the architecture i arrived at (lifted from zeromq textbook) is as follows:

  1. ventilator splits task in chunks and fans out to workers
  2. worker completes task and pushes to sink
  3. sink reconstructs original task and writes to storage

as you can see there are a number of faults:

  1. how to keep chunks ordered after processing?
  2. will I get dogged by my professor for introducing points of failure like ventilator and sink (perhaps replication is a solution?)
  3. to address scaling, what is my metric? does CPU usage work well enough? perhaps I should just sent tasks out whole and stick to CPU?
  4. orchestration, I am attempting to use Kubernetes and its going okay, mostly worried about replication and persisting results
  5. deployment, we got $150 AWS-bucks to flaunt, but I am unsure of how to go about deployment, it seemed easy until I realised that you have to allocate nodes(?).

I am not married to neither the task I picked nor the architecture at this point, It was really fun learning this stuff. If anybody has any advice on any of the topics pleaseeeee help me. Cheers!

Allie
@cite-reader
Two questions. First, has the course given you any prior exposure to AWS or are they throwing you in blind? Second, are you expected to build your own messaging infrastructure or would it fit the brief to outsource that to an AWS service as well?
Nikolay Alexandrov
@nikolayay
@cite-reader hi!

@cite-reader we had some teaching in aws, but not a lot beyond starting an ec2 and running minikube on it; the course was mostly conceptual; so yeah throwing you with one eye closed kind of

the brief is very unspecific, i thought to use zeromq for messaging; to be frank I wasn't sure aws offered that capability

Allie
@cite-reader
Not knowing anything about the course, when I hear "scalable, fault-tolerant application to solve an embarrassingly parallel task deployed to AWS", the architecture that comes to mind is an SQS queue processed by a consumer deployed to AWS Lambda. It's of course not the only thing that will work, but it's reasonably canonical for the shape of problem and as a working engineer I'd want a specific, compelling reason before choosing something different. "The professor doesn't like it" is such a reason, so talk to them about it. If you could reasonably expect chunk processing to take longer than Lambda's hard timeout is the other that immediately comes to mind, but for Mandelbrot I doubt that's much of a concern.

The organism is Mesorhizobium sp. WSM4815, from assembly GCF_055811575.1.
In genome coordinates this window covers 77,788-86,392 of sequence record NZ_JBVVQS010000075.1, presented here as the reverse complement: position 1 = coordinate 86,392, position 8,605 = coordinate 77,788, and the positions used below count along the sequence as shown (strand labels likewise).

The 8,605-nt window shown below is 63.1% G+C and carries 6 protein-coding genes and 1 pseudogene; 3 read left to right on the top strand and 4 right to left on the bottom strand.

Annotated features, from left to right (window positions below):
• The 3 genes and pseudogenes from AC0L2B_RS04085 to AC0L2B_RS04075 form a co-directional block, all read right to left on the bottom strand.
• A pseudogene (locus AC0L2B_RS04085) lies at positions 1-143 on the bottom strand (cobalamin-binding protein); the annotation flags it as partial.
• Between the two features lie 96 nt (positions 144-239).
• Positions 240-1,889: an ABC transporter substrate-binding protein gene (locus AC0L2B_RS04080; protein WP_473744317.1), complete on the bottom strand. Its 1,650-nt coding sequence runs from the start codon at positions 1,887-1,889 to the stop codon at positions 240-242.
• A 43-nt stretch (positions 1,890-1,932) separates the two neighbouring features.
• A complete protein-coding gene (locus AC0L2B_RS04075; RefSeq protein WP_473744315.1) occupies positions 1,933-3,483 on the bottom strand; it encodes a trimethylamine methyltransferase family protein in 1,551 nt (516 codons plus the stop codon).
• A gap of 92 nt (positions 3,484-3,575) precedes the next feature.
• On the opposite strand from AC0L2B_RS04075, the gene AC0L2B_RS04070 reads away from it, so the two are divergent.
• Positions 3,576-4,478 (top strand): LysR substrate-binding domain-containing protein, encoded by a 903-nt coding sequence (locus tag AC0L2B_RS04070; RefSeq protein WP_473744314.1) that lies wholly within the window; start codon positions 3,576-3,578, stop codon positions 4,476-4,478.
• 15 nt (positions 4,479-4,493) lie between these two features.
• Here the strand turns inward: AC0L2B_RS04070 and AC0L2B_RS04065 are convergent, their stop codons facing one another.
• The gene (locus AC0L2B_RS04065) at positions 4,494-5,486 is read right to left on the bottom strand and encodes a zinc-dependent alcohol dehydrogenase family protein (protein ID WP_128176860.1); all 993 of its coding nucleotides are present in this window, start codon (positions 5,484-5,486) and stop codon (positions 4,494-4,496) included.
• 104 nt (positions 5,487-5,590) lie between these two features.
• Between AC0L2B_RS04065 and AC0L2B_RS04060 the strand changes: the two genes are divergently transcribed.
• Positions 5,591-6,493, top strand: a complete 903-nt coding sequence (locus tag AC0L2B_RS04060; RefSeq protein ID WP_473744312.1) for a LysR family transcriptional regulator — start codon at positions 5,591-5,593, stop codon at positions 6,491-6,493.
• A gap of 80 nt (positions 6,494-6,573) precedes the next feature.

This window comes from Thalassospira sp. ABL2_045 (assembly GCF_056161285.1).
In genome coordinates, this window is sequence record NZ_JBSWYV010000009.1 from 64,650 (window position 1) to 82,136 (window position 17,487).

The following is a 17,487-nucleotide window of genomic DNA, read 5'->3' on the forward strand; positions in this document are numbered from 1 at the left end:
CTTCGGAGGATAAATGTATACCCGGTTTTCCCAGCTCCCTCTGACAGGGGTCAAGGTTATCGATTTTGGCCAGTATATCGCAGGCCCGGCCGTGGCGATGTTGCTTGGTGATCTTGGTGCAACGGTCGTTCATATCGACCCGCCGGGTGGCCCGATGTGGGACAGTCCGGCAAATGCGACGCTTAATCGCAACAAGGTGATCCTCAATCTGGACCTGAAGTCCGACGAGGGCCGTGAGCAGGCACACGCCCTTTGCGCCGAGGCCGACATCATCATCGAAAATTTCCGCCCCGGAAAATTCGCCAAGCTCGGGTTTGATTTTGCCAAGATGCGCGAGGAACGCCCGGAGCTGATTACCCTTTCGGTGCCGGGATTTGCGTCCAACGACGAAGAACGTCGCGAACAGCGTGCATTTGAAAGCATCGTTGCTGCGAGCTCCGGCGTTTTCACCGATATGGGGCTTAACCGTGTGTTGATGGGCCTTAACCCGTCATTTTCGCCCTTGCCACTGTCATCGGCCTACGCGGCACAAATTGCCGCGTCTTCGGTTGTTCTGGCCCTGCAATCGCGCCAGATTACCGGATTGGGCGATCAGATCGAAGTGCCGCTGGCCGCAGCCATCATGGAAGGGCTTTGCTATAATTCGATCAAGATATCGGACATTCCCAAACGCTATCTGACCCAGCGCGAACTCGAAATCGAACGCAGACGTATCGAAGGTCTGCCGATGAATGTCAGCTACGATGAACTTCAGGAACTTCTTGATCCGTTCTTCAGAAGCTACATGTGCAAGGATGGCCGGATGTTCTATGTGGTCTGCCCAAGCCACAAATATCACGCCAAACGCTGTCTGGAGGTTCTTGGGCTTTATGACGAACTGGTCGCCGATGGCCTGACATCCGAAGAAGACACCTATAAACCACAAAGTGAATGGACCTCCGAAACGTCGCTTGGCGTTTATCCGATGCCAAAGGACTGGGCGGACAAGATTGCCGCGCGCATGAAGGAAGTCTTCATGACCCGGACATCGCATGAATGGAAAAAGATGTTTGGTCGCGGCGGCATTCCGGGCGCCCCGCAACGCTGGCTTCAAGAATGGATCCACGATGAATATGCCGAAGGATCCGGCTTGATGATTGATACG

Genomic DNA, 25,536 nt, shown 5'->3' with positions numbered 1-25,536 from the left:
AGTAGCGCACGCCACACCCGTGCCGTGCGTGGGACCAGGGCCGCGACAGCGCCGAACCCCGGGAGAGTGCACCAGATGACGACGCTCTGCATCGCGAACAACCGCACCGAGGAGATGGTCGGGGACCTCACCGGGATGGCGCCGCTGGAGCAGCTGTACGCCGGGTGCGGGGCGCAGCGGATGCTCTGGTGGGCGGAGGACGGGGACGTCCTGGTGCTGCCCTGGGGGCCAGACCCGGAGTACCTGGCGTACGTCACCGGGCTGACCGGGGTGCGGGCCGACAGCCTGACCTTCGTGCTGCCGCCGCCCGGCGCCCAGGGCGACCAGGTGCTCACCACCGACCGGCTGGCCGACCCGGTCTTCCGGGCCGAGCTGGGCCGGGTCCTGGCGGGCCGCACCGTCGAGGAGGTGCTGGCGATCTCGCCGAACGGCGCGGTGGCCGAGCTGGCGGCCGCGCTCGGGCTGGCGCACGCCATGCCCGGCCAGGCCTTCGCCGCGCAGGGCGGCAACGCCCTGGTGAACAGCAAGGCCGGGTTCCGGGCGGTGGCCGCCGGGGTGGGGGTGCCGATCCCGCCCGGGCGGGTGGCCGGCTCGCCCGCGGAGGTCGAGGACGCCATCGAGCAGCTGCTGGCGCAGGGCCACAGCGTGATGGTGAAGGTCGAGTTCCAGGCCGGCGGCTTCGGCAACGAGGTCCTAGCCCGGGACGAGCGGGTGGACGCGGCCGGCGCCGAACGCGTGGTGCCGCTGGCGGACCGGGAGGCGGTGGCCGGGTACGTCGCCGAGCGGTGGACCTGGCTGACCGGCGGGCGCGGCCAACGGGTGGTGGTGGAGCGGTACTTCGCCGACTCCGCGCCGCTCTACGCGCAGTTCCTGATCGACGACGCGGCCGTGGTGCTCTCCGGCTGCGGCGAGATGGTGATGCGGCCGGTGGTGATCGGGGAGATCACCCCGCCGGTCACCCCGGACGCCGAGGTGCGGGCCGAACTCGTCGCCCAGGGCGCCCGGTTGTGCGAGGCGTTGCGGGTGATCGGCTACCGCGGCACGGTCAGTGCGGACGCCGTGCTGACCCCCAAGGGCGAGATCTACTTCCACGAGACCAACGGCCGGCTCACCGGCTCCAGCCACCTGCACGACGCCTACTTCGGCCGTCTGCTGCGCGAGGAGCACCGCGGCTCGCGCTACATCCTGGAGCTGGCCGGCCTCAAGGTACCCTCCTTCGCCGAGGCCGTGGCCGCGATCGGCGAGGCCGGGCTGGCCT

Nikolay Alexandrov
@nikolayay
@cite-reader its more that they dont want us to rely too much on the provider for functionality, you get more marks if you design things yourself so i was hoping for something i can roll myself. kinda looking at processing the twitter api stream over mandelbrot because i had a hard time motivating a cloud architecture for the latter
@cite-reader what are your thoughts on reasonably implementing the brief without relying on the platform?
Nikolay Alexandrov
@nikolayay
@cite-reader they also expect us to implement some sort of fault injection to demonstrate the app still works
Allie
@cite-reader

I'd probably deploy workers to a spot fleet. With platform messaging systems disfavored Lambda doesn't have the complexity advantage of being invoked for you and with a source as noisy as Twitter they'll likely spend no time idle, probably negating the cost advantage. Spot instances can be deeply discounted compared to equivalent on-demand pricing at the cost of being preemptable, but you're already building fault tolerance right? A spot fleet is like an autoscaling group, but can have spot instances in it.